Romance Languages and Literatures

Department History

The establishment of the Department of Romance Languages and Literatures coincided with the founding of the University of Chicago in 1890. The department's name and early organization reflected the philological search for the origins and development of languages and literatures that predominated during the nineteenth-century.

Harper Library

The leadership of the department was initially entrusted to the Hispanist, William I. Knapp, who was also charged with the recruitment of faculty. When Knapp left the university, Karl Pietsch became Department Chair. Under his leadership, the department acquired a three-level teaching structure: a Junior College specialized in language acquisition, a Senior College that trained students in literature courses, and a third, graduate level, for advanced courses. Several professors appointed in the early twentieth century were to rise to prominence later: Thomas A. Jenkins, a French medievalist; Clarence E. Parmenter, a University of Chicago PhD who introduced descriptive and corrective phonetics; Carlos Castillo, author of the best-selling Spanish-English dictionary; Edwin P. Dargan, professor in French literature; William A. Nitze, professor in medieval French; and Ernest H. Wilkins, a world-renowned Petrarch scholar. Professor Nitze became head of the department in 1909 and served until 1941.

Since the department ran on a 4-quarter system, the summers provided an opportunity to bring in outstanding visiting scholars, such as French specialists Lucien Foulet (1905), Gilbert Chinard (1912), and Louis Cons (1922). Walther von Wartburg, a highly distinguished French lexicographer at the universities of Leipzig and Basle, spent several summer quarters in the department during the 1930s. He taught, among other subjects, a course on the "Fragmentation of Romance Territory." This popular course was given in German and resulted in an important study published under the same title.

An innovative French professor, Pierre Robert Vigneron was first appointed in 1924. Intellectually he represented a "French" reaction against the overly philological and developmental approach. He introduced not only the University of Chicago but also the American academy in general to his pioneering system of explication de texte: a close reading of the text, "all the text and nothing but the text." As a corrective to overwhelmingly historical methods, explication de texte would influence what later became known as the Chicago School of Criticism. Following Parmenter's chairmanship (1941-1951), Vigneron was appointed chair until his retirement in 1954.

Wieboldt Hall

Parmenter, doubtless under the advice of Nitze, had the good fortune of appointing the hispanist, Joan Coromines, in 1946. Coromines was a brilliant philologist, lexicographer, and a specialist in Catalan. During his twenty years in the department, he carried out a number of highly influential studies, including the first etymological dictionary of the Spanish language. Coromines offered courses not only in the area of Castilian language and literature, but also in Provençal and Old French. During this period, a number of other outstanding professors briefly taught in the department, including Aldo Scaglione (Italian Renaissance) and Wallace Fawlie (modern French literature).

Bernard Weinberg, Professor of French and Italian, was later appointed as Department Chair. Weinberg had mastered the methods of his former Chicago teachers: he had studied philology under Nitze, and the technique of explication de texte under Vigneron. He productively applied the former to Italian Renaissance works, and the latter to French poetry, while at the same time rebuilding the department. Among the professors appointed during his chairmanship were Paolo Cherchi (medieval Italian and Spanish), Peter Dembowski (medieval French), George Haley (Spanish Golden Age), and Bruce Morrissette (modern French). He also brought in the eminent Spanish scholar and novelist, Francisco Ayala. This period was also marked by the presence of another renowned Spanish literary scholar and novelist, Ricardo Gullón, who served in the department as a "permanent" visiting professor during the 1970s.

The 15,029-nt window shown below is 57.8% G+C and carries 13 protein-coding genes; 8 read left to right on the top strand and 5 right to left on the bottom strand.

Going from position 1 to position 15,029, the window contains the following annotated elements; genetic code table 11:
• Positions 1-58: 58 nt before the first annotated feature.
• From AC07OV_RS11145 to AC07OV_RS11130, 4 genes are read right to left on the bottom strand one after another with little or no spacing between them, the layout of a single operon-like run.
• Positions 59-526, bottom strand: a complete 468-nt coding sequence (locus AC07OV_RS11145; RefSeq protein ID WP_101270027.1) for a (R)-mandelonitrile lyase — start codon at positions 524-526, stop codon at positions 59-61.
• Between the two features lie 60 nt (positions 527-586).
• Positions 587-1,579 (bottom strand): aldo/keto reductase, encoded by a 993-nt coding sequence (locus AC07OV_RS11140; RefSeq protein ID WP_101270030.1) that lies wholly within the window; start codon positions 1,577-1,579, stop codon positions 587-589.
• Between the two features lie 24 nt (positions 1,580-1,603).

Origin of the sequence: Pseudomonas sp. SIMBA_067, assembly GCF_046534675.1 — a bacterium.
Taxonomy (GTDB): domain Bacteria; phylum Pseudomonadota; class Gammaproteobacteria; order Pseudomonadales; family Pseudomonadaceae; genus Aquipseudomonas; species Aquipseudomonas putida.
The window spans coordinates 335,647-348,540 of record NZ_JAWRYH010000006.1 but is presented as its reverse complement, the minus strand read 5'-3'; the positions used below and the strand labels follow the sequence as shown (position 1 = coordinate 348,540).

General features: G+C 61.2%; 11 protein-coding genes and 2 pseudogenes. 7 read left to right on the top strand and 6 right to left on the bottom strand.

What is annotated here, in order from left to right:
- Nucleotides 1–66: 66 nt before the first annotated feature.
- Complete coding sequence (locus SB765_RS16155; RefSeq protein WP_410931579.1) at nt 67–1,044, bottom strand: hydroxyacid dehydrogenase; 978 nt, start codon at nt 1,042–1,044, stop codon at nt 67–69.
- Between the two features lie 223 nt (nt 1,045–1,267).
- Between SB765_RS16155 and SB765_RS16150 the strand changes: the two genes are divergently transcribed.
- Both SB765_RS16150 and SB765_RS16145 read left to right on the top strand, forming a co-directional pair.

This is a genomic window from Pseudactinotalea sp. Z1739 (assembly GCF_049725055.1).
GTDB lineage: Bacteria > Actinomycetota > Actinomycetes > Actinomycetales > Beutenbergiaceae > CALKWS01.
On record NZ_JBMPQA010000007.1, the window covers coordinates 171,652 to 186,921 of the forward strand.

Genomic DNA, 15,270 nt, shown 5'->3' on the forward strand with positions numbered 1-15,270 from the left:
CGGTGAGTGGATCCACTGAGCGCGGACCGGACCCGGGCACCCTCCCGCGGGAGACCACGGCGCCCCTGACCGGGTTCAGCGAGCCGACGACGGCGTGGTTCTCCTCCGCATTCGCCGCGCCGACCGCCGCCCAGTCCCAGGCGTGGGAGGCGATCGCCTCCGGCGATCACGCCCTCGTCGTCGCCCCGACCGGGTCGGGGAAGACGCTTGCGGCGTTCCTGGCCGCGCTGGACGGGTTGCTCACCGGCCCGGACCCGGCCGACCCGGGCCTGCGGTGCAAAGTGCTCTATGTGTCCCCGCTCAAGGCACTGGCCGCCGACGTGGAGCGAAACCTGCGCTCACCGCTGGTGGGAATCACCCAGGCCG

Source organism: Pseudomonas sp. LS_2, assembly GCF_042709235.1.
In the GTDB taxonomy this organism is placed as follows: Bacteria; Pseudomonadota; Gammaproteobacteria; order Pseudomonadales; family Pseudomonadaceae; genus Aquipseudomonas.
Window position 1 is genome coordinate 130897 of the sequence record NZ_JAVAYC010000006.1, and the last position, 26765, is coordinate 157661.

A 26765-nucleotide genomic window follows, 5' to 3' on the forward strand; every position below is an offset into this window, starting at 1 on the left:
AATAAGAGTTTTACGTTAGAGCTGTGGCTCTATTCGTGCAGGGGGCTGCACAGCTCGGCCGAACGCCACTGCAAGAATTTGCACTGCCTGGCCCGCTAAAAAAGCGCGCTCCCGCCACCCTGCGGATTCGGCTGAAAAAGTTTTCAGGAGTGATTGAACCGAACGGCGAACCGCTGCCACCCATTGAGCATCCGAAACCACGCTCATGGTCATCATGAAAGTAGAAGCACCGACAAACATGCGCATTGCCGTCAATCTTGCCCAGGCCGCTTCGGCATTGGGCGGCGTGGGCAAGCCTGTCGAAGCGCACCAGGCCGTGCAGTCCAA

During the last 25 years, other scholars who are highly regarded experts in their field have joined the department: Philippe Desan, Robert Morrissey, Larry Norman, and Thomas Pavel in French; Frederick de Armas, Agnes Lugo-Ortiz, and Mario Santana in Spanish; and Armando Maggi, and Rebecca West in Italian. Five of these faculty members have been appointed Department Chair (Pavel, West, Weaver, de Armas, Desan) and others have held the post of Master of the Humanities Collegiate Division (Desan, Norman, Santana). Together with a committed junior faculty, these intellectual leaders of the Department of Romance Languages and Literatures continue to build on the distinguished tradition of Nitze, Vigneron, Weinberg, Coromines, and Gullón.

Recent developments include the department's increased involvement in the College's study abroad programs in France, Spain, and Italy, leading to the creation of the University of Chicago Paris Center (completed in 2003); the creation of a Workshop on Western Mediterranean Culture; and the development of Portuguese and Catalan programs supported by an annual visiting professor from the University of Lisbon and the establishment of the Joan Coromines Chair in Catalan Studies.

In addition, new areas of intellectual pursuit are being strengthened and developed. We now offer a full range of graduate-level courses in colonial, nineteenth-, and twentieth-century Latin American literature, as well as literary theory, film, and gender issues. Our program also includes a range of classes in Portuguese and Catalan language and literature.